If there was ever a movie that belonged as part of the Weird Wednesday family it is this one. When I first read about the novel I assumed it was a joke. I imagined it as something you see on ‘Funny or Die’ or one of those movie mashup posters I really love. Then the reviews for the book raved about this alternate take on the greatest American president and then the film was greenlit.

So what is this zany take on Abraham Lincoln?

Take one iconic historical figure. Add two parts vampire myth. Sprinkle a thinly-laced vengeance storyline and his relationship with Mary Todd (Mary Elizabeth Winstead). Add one part historical backdrop. And lastly add cartoon-like slo-mo action sequences.

That is the recipe for this movie and well one of the most expensive and ludicrous B-films I have seen since “Wild Wild West”.

“Abraham Lincoln: Vampire Hunter” stars newcomer Benjamin Walker as the 16th President. Abe watches as his mother is brutally killed by a vampire (Marton Csokas) and vows vengeance.

After his first plot backfires, Abe teams with Henry Sturges (Dominic Cooper), a vampire hunter with a chip on his shoulder and a secret.

Henry teaches Abe about how to destroy vampires. They walk out to the forest and Henry asks Abe to split a tree in half with one blow.

But first he asks: “What do you hate?” Abe screams what he hates and slams his axe into the tree. Henry inspires him with the line: “True strength lies not in hate but in truth.” And Abe splits the tree when he believes in truth. It is so much funnier when you witness it.

This movie is filled with so many silly moments. But they are silly not funny. The sense of humor seems nullified.

Crazy plot twists also run rampant vamps can’t kill each other so they hire humans as hunters. Vamps can be destroyed by silver opposed to wood.

It is really sad when you see such emerging talent like Mary Elizabeth Winstead, Anthony Mackie and Dominic Cooper forced to keep a straight face when saying these lines. Goofy horror/fantasy mainstay Rufus Sewell is right at home in this flick. The actor has been stuck in these kinds of films his whole career.

So what about Benjamin Walker? Well at first glance he looks like a very young Liam Neeson. And he tackles the material with ease.

But you can really never tell if he’s playing it straight under direction or duress. His whole performance for me was enigma.

Director Timur Bekmambetov (Wanted) shows he knows how to make things go boom, again. This isn’t his first journey into vampire lore since he directed indie hits “Nightwatch” and “Daywatch”, two hugely successful Russian vampire films. So we know he can do vampire scares good. He also shows once more he loves using slo-mo and really ridiculously expensive CGI action sequences. Like what the hell was that night battle scene in the middle of horse stampede?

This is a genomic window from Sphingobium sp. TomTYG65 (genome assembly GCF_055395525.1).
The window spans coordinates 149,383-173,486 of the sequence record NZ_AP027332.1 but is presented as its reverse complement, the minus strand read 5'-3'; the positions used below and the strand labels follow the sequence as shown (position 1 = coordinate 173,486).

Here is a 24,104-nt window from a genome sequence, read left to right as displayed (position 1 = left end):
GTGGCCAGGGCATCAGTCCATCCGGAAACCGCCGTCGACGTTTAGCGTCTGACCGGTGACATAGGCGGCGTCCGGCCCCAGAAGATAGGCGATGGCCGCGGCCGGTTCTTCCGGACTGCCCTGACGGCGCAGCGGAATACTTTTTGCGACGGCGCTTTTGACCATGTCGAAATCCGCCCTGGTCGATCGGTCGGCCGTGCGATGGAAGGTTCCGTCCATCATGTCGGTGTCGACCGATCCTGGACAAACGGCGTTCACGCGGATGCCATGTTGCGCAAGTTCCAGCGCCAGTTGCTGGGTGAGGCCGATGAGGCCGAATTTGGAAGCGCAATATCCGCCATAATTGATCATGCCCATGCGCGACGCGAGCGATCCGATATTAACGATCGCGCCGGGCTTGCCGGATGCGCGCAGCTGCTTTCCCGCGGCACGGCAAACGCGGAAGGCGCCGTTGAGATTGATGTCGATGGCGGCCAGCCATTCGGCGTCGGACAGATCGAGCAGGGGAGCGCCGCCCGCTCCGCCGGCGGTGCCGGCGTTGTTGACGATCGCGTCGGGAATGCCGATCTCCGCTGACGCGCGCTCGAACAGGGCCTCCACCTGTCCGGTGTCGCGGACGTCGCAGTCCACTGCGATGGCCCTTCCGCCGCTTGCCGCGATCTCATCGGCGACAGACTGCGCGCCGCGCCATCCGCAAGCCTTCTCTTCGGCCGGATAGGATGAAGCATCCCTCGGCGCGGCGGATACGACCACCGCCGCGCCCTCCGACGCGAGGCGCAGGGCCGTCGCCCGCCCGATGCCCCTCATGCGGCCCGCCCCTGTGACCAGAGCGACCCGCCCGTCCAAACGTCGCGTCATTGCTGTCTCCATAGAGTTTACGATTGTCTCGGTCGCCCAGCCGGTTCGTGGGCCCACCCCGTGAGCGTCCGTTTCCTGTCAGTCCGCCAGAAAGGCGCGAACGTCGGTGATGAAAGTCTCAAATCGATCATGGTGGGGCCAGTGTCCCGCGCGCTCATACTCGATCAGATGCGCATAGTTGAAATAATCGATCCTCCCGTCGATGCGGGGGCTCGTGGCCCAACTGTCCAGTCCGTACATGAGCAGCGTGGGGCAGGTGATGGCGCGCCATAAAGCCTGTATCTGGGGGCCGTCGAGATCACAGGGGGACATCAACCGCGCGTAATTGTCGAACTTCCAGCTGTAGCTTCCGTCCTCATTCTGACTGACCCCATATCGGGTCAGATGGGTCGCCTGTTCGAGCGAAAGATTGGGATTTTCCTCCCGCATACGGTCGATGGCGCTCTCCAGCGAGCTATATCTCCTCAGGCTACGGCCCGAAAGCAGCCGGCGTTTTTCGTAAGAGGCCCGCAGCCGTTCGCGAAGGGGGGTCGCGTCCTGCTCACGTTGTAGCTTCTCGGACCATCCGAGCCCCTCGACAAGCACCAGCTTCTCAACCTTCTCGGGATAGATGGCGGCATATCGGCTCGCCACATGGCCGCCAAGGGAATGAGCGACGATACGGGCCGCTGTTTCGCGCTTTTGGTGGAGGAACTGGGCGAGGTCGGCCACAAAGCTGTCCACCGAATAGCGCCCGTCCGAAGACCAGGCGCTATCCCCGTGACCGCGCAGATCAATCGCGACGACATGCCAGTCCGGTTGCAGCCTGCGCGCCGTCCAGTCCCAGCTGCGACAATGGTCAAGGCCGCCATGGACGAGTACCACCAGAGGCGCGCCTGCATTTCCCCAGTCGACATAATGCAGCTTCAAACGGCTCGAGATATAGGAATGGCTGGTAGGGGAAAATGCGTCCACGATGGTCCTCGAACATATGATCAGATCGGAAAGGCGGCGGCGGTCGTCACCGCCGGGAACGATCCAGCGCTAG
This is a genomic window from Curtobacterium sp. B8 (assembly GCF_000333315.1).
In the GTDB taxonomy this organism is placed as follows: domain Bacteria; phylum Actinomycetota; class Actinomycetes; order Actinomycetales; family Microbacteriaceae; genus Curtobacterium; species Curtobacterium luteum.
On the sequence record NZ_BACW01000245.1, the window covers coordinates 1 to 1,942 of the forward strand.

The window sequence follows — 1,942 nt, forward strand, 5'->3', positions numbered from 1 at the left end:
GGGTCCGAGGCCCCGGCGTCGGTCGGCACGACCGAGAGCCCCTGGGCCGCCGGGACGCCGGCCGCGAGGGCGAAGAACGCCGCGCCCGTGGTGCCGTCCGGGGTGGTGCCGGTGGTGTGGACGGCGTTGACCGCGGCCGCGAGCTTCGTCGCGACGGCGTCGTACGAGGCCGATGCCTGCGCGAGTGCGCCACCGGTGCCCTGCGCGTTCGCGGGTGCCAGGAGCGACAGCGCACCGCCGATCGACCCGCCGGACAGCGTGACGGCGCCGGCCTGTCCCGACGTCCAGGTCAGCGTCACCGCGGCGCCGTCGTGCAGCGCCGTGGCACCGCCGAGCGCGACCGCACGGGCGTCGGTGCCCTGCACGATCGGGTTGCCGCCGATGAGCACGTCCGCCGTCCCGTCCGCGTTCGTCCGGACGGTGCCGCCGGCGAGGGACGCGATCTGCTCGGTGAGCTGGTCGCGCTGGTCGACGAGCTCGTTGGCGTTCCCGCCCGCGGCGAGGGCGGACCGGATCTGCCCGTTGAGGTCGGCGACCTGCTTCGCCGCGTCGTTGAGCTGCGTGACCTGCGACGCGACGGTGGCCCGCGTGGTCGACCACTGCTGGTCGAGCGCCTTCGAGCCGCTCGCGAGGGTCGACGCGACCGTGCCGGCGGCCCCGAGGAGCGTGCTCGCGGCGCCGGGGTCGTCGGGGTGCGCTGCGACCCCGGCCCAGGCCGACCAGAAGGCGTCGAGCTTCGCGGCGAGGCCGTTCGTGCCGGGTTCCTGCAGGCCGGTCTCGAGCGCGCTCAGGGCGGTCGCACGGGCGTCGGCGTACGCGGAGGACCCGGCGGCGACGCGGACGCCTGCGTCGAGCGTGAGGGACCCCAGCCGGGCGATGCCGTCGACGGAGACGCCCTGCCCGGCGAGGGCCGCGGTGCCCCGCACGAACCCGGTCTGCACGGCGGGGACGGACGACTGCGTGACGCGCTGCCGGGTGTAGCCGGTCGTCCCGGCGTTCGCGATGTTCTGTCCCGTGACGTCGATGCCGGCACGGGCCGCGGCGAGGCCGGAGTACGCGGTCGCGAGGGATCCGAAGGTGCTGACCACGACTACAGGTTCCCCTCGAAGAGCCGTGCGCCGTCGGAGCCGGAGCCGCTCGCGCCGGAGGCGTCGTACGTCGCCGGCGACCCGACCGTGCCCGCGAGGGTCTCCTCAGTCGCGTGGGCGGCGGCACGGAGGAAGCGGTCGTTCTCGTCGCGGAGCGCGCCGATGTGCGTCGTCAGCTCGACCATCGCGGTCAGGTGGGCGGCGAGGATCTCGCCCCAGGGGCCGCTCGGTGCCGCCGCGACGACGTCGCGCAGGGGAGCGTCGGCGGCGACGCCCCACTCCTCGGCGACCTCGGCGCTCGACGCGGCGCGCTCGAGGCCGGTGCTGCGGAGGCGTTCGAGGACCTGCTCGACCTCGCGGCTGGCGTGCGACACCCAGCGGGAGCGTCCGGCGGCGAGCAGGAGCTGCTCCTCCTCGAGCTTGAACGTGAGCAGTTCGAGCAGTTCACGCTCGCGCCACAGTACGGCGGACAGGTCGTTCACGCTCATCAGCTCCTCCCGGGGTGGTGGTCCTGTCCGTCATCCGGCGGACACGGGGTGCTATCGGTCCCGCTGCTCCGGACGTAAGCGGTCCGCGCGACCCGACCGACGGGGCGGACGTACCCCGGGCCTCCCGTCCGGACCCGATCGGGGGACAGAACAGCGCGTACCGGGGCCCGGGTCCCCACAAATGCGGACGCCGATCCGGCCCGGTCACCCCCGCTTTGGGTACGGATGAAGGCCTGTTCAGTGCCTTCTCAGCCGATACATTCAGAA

Novelist Seth Grahame-Smith wrote the screenplay based on his own novel. The man also wrote the screenplay for the box office bomb “Dark Shadows” with Johnny Depp and he is hard at work on “Beetlejuice 2” for Tim Burton. Please somebody send this guy back to writing books?

The critics who loved Seth Grahame-Smith’s novel talked about how clever the humor was in the book. And how easy it was for Smith to weave his story into historical events. If the film is any indication, there is not one ounce of humor and was lost on the translation. There is no sense of humor in the film at all and I would look to director Timur Bekmambetov for the blame. This should have been more B-movie than serious action/vampire tale.

In some spots, the concept reminded me of “Bubba Ho-Tep” where Bruce Campbell is Elvis and he is facing off against a demon. The smart thing of that film was it used Campbell’s B-film panache and magnetism as well as it was set in a mental asylum. So was he Elvis or not? “Abraham Lincoln: Vampire Hunter” plays it solely straight.

From what I read of the novel, Abe Lincoln’s vampire hunting was described as his greatest secret. But when the film weaves the vampire myth into that the South adopting slavery was done by vampires, the South militia was funded by vampires and a vampire regiment was at Gettysburg. I burst out laughing. The only way I could take the flick after that was this was some alternate Earth. Because there is weaving a fictional backdrop into a historical figure’s bio and then there is rewriting significant historical events.

I can’t believe anyone spent $70 million on this. It is all up there but what a waste. If they would have kept the humor and trimmed the budget to $25 million then maybe we would have had a movie to enjoy.

1.5 out of 5

So Says the Soothsayer

Note: Coming in January 2013, we will be presented with not only a bio-pic of “Lincoln” from Steven Spielberg but another zany fantasy movie called “Hansel & Gretel: Witch Hunters” starring Jeremy Renner and Gemma Arterton. With that film and Abe Lincoln: Vamp Hunter, which other fantasy or real-life historical figure mashups would you like to see:


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